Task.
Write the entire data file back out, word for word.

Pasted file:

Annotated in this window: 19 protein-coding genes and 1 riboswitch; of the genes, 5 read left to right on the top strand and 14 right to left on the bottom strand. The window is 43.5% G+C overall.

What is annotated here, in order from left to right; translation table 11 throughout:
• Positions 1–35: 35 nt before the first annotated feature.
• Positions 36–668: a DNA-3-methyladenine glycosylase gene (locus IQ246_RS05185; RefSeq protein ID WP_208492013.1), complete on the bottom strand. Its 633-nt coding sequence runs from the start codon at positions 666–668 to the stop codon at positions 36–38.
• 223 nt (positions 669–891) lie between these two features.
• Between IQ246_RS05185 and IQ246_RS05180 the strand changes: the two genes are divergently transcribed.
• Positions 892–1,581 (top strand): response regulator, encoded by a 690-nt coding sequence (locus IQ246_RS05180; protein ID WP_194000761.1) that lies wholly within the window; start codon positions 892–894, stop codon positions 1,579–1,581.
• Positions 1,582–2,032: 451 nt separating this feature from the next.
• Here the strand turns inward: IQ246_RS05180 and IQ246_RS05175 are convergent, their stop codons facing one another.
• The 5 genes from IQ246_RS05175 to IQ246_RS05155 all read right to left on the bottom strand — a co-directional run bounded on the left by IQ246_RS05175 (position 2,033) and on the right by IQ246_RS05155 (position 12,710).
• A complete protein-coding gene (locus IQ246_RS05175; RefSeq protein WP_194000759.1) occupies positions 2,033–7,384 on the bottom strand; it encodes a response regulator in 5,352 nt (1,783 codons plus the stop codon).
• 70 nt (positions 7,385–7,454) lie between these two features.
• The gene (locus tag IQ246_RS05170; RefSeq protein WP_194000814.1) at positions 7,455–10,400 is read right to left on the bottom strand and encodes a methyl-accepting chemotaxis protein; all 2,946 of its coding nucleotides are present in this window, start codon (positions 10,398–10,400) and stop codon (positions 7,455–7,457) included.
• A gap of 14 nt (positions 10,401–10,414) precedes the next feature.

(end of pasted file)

Annotated in this window: 19 protein-coding genes and 1 riboswitch; of the genes, 5 read left to right on the top strand and 14 right to left on the bottom strand. The window is 43.5% G+C overall.

What is annotated here, in order from left to right; translation table 11 throughout:
• Positions 1–35: 35 nt before the first annotated feature.
• Positions 36–668: a DNA-3-methyladenine glycosylase gene (locus IQ246_RS05185; RefSeq protein ID WP_208492013.1), complete on the bottom strand. Its 633-nt coding sequence runs from the start codon at positions 666–668 to the stop codon at positions 36–38.
• 223 nt (positions 669–891) lie between these two features.
• Between IQ246_RS05185 and IQ246_RS05180 the strand changes: the two genes are divergently transcribed.
• Positions 892–1,581 (top strand): response regulator, encoded by a 690-nt coding sequence (locus IQ246_RS05180; protein ID WP_194000761.1) that lies wholly within the window; start codon positions 892–894, stop codon positions 1,579–1,581.
• Positions 1,582–2,032: 451 nt separating this feature from the next.
• Here the strand turns inward: IQ246_RS05180 and IQ246_RS05175 are convergent, their stop codons facing one another.
• The 5 genes from IQ246_RS05175 to IQ246_RS05155 all read right to left on the bottom strand — a co-directional run bounded on the left by IQ246_RS05175 (position 2,033) and on the right by IQ246_RS05155 (position 12,710).
• A complete protein-coding gene (locus IQ246_RS05175; RefSeq protein WP_194000759.1) occupies positions 2,033–7,384 on the bottom strand; it encodes a response regulator in 5,352 nt (1,783 codons plus the stop codon).
• 70 nt (positions 7,385–7,454) lie between these two features.
• The gene (locus tag IQ246_RS05170; RefSeq protein WP_194000814.1) at positions 7,455–10,400 is read right to left on the bottom strand and encodes a methyl-accepting chemotaxis protein; all 2,946 of its coding nucleotides are present in this window, start codon (positions 10,398–10,400) and stop codon (positions 7,455–7,457) included.
• A gap of 14 nt (positions 10,401–10,414) precedes the next feature.